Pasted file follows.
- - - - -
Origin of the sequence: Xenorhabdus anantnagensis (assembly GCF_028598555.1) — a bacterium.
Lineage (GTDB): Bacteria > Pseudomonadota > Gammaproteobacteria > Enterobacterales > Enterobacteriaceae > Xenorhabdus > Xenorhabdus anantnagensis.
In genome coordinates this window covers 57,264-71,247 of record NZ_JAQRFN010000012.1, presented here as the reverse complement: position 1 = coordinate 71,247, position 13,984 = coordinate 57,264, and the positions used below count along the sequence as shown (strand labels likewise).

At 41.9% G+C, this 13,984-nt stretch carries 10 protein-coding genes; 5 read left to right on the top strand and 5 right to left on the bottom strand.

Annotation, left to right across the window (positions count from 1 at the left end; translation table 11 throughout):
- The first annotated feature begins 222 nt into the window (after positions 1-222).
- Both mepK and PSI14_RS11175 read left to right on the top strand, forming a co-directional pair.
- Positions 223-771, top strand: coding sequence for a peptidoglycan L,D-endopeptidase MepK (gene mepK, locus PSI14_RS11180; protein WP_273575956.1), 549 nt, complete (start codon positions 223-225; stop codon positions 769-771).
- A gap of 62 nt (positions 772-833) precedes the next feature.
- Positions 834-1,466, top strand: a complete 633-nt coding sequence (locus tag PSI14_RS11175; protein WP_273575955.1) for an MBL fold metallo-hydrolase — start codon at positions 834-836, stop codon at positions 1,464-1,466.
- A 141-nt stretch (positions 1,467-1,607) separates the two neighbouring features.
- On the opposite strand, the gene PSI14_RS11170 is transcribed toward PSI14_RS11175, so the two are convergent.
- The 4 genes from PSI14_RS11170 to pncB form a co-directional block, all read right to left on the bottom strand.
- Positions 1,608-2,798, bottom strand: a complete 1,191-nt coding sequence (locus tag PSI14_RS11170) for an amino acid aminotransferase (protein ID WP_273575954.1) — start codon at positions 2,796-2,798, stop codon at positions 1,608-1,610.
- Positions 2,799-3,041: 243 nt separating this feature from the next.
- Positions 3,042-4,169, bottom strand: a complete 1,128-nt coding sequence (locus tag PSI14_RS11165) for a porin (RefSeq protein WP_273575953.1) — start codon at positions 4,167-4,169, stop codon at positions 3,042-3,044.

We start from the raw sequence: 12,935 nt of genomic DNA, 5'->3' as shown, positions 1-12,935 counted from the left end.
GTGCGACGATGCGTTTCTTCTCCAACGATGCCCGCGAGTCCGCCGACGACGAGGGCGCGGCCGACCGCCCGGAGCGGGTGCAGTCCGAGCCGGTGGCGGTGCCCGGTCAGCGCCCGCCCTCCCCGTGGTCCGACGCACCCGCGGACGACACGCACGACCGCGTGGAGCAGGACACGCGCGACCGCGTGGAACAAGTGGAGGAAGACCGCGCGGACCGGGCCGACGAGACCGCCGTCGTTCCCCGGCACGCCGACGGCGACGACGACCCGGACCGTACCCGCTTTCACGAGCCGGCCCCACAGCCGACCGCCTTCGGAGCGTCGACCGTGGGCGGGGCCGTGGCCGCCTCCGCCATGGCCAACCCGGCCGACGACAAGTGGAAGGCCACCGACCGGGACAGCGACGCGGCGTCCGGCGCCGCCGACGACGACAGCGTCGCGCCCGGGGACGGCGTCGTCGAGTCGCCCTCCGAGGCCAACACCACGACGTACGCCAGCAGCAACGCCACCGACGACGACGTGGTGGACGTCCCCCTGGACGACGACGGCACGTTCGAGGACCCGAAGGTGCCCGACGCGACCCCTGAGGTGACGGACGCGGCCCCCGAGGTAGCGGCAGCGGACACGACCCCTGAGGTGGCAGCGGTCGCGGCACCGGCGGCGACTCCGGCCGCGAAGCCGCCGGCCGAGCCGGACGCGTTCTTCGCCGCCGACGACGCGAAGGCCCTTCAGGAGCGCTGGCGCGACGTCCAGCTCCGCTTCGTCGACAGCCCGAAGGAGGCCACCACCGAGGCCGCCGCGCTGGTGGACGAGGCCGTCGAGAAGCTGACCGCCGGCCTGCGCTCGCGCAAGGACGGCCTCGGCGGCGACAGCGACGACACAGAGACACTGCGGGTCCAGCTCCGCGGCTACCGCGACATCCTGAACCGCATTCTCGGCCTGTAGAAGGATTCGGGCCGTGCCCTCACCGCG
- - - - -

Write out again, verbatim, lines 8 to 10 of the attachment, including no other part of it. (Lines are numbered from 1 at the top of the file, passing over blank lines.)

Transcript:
- Positions 223-771, top strand: coding sequence for a peptidoglycan L,D-endopeptidase MepK (gene mepK, locus PSI14_RS11180; protein WP_273575956.1), 549 nt, complete (start codon positions 223-225; stop codon positions 769-771).
- A gap of 62 nt (positions 772-833) precedes the next feature.
- Positions 834-1,466, top strand: a complete 633-nt coding sequence (locus tag PSI14_RS11175; protein WP_273575955.1) for an MBL fold metallo-hydrolase — start codon at positions 834-836, stop codon at positions 1,464-1,466.